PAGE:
The body changes during puberty and adolescence. The hormone levels change usually between the ages of 11 and 14, and this causes an increase in the production of the skin’s natural oil – sebum. Sebum comes from the sebaceous glands which surround the hair follicles. When more of it is produced, the surface of the skin becomes very oily. At the same time, skin is continually shedding dead cells. Both of these processes happen on normal skin. When the sebum and dead skin cells stick together, they tend to form a «plug» over the pores which are the outlets for the hair follicles. If the pores becomes blocked, blackheads or whiteheads may form. And if there’s bacterial action deep down in the hair follicles, inflammation, redness and swelling can occur. In some cases, pus develops leading to yellow spots or pustules. The increase in oiliness only affects larger hair follicles which is why spots usually only break out on your face,shoulders, chest and upper part of the back. When there’s a combination of different types of blemishes – blackheads, whiteheads and inflamed pores – it’s called acne. Depending on how much of the face and body is affected, acne is described as mild, moderate or severe. In severe cases of acne, several follicles close together can be affected. However, when there are only a few blemiches, they’re just «pimples», «spots», or «zits». Isolated spots , other than those caused by acne, are usually the result of blocked pores, bacteria or grease. A regular skincare regime, using a combination of cabin and home treatments as described in the following pages, helps to prevent and fight even the most troublesome of spots.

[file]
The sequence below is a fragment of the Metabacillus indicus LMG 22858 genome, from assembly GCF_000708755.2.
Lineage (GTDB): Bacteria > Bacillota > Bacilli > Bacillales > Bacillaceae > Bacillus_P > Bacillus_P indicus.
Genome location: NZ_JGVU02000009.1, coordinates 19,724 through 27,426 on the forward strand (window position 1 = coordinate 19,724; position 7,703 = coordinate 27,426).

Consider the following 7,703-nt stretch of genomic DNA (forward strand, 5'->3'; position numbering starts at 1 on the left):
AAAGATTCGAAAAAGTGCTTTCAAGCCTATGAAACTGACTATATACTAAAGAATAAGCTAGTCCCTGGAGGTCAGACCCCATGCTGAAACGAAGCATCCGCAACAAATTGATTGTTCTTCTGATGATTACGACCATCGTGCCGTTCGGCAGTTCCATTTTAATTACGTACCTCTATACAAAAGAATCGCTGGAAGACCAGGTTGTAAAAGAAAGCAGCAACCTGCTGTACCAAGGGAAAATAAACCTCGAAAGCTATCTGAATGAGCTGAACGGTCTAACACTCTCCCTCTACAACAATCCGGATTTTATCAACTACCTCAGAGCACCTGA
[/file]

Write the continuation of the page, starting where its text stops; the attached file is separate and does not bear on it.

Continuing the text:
Paraben- & mineral oil-free